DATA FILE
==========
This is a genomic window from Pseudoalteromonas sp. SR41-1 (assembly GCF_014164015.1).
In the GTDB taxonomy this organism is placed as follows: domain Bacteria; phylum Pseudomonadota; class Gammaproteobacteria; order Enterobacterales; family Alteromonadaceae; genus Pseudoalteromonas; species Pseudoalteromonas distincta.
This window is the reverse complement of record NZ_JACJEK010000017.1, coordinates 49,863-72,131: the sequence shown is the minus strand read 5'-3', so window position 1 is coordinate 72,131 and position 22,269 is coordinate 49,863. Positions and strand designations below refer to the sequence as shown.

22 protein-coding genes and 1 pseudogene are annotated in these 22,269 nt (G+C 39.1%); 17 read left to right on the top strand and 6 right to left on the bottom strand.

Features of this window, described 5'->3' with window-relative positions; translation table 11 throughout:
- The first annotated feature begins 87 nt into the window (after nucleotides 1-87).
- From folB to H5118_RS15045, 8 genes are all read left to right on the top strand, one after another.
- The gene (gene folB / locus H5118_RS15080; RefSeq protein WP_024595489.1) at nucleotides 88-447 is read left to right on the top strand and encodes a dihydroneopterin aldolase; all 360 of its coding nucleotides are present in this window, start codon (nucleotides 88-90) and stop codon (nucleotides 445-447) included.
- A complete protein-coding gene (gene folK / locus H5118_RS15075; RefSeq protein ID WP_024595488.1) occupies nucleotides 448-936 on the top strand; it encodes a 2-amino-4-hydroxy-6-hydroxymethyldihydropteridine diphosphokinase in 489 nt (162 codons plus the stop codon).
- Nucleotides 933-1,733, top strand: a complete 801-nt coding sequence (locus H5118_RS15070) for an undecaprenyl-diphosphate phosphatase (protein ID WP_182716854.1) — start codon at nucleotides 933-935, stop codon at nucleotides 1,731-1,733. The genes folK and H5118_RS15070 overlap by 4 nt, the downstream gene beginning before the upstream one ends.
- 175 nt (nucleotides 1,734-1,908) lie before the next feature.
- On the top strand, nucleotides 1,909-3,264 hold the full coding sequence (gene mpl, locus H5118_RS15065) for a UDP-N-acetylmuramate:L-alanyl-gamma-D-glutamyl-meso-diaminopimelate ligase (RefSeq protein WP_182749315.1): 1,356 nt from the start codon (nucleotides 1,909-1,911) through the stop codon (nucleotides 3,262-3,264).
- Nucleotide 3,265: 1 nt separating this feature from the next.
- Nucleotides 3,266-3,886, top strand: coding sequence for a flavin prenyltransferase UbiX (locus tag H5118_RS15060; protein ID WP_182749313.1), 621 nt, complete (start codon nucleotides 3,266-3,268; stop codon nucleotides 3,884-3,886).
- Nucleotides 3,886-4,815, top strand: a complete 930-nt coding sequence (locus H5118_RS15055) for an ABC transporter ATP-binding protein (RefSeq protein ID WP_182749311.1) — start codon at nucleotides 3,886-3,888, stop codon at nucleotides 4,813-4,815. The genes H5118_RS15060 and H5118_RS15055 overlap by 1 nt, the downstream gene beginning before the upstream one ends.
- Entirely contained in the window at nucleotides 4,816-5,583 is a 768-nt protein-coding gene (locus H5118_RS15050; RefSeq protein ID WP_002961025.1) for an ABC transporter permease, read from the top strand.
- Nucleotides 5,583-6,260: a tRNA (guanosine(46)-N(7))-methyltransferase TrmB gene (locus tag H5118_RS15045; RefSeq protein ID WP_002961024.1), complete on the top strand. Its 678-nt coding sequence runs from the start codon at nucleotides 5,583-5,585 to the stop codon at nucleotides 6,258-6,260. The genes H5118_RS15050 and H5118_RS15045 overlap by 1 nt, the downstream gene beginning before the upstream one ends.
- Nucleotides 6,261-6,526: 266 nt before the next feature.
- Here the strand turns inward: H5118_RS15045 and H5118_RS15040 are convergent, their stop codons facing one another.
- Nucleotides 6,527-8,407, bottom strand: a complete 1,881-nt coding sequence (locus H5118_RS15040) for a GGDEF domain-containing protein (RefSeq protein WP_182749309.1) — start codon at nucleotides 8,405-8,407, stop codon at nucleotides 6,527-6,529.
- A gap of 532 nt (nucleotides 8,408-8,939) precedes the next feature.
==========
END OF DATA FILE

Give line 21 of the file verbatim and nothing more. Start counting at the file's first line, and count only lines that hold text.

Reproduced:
- A gap of 532 nt (nucleotides 8,408-8,939) precedes the next feature.